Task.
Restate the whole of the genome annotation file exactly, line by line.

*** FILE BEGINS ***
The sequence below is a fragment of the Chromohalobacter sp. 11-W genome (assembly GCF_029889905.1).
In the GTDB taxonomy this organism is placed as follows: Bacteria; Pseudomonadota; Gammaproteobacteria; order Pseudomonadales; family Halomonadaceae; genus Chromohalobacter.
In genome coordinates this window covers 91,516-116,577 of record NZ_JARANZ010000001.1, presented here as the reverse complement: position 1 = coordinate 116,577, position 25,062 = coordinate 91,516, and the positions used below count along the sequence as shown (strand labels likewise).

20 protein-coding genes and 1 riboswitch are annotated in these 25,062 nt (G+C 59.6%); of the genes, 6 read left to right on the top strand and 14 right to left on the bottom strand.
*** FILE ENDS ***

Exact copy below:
The sequence below is a fragment of the Chromohalobacter sp. 11-W genome (assembly GCF_029889905.1).
In the GTDB taxonomy this organism is placed as follows: Bacteria; Pseudomonadota; Gammaproteobacteria; order Pseudomonadales; family Halomonadaceae; genus Chromohalobacter.
In genome coordinates this window covers 91,516-116,577 of record NZ_JARANZ010000001.1, presented here as the reverse complement: position 1 = coordinate 116,577, position 25,062 = coordinate 91,516, and the positions used below count along the sequence as shown (strand labels likewise).

20 protein-coding genes and 1 riboswitch are annotated in these 25,062 nt (G+C 59.6%); of the genes, 6 read left to right on the top strand and 14 right to left on the bottom strand.